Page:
The DGEM mentions that obese persons should only be offered programs that have received a positive assessment, which are geared to the individual situation and the therapeutic goals. Programs whose effectiveness is not clear, because (for example) there are no measured data to show the course of body weight over time, should be excluded.
Drug therapy should only be carried out in combination with a basic program (diet, exercise, behavioral therapy). The only drug that may be considered is orlistat (EL 1, RG A). Orlistat treatment is indicated in patients with a BMI above 28 kg/m2 who also have other risk factors or co-morbidities, or with a BMI ≥30 kg/m2 who have less than 5% weight loss after 6 months on the basic program (32).
Patients with type 2 diabetes mellitus and a BMI ≥30 kg/m2 may, if their glycemic control is inadequate on metformin, also use GLP-1 mimetics and SGLT2 inhibitors (EL 1, RG 0). These drugs should be considered as an alternative to antidiabetic drugs that promote weight increase, such as sulfonylureas, glinides, glitazones, and insulin (33).
The DEGAM states that insufficient study data exist for GLP-1 analogs in relation to clinical end points. It points out that they may be associated with an increased risk of pancreatic disease.
Drugs such as amphetamines, diuretics, human chorionic gonadotrophin (HCG), testosterone, thyroxine, and growth hormones, and medical products / dietary supplements should not be recommended as a way to lose weight (EL 4, RG A). The drugs have an unacceptable risk–benefit ratio, and in regard to the medical products and dietary supplements, evidence of their effectiveness is lacking.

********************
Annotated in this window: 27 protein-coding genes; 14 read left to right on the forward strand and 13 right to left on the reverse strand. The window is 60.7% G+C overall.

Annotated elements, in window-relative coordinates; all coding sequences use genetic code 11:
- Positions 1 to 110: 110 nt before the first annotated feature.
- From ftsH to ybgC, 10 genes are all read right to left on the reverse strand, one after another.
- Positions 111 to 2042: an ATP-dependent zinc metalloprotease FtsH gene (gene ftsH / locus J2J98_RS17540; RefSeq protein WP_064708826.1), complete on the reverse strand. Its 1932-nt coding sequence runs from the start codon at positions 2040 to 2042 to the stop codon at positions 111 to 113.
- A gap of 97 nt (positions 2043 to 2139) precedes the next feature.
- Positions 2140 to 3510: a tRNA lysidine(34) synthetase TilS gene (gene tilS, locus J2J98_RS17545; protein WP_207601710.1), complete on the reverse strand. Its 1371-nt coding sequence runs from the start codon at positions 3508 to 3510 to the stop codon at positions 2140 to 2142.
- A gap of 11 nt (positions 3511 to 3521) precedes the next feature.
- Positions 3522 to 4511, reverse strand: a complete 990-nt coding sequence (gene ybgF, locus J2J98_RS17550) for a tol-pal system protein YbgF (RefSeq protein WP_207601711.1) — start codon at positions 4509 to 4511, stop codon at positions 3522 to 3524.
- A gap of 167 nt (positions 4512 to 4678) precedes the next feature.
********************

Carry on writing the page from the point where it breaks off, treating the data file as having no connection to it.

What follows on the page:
Long-term weight stabilization
Measures to stabilize body weight long term should take into account aspects of diet, exercise, and behavioral therapy together with the motivation of the patient involved (EL 4, RG B).
To support weight stabilization, treatments and consultations should be made available over the long term after successful weight loss, and should include cognitive behavioral therapy (EK 1, RG A) (34).
Patients should be advised, after a period of weight reduction, to maintain an increased level of physical exercise (EL 1–2, RG A). Experience has shown that almost all patients who maintain their weight after a period of weight loss have remained or become physically active (35). After losing 7 to 14 kg, physically active persons regain half their lost weight within 1 to 2 years (Table 4).
Patients should be told that a low-fat diet will help prevent weight regain (EL 1–2, RG B) (39). In persons who lost 12 to 24 kg on a very low calorie diet, weight regain of <5 kg was seen after 1 to 2 years on a reduced-energy balanced diet (Table 5).
Regular weighing contributes to better weight stabilization after successful weight loss (EL 4, RG B) (e2).
Surgical intervention in extremely obese patients
For extremely obese patients, surgical intervention should be considered (EL 1–3, RG A). Compared to conservative treatment, surgical treatment is more effective in terms of body fat reduction, improvement of obesity-related diseases, and reduction of mortality risk (e3–e5) (Figure 2).
Obesity surgery is indicated according to BMI as follows, if all conservative treatment methods have been unsuccessful (EL 4, RG A):
- Grade III obesity (BMI ≥40 kg/m2) or
- Grade II obesity (BMI ≥35 kg and <40 kg/m2) with significant co-morbidities (e.g., type 2 diabetes) or
- Grade I obesity (BMI >30 and <35 kg/m2) in patients with type 2 diabetes (special cases)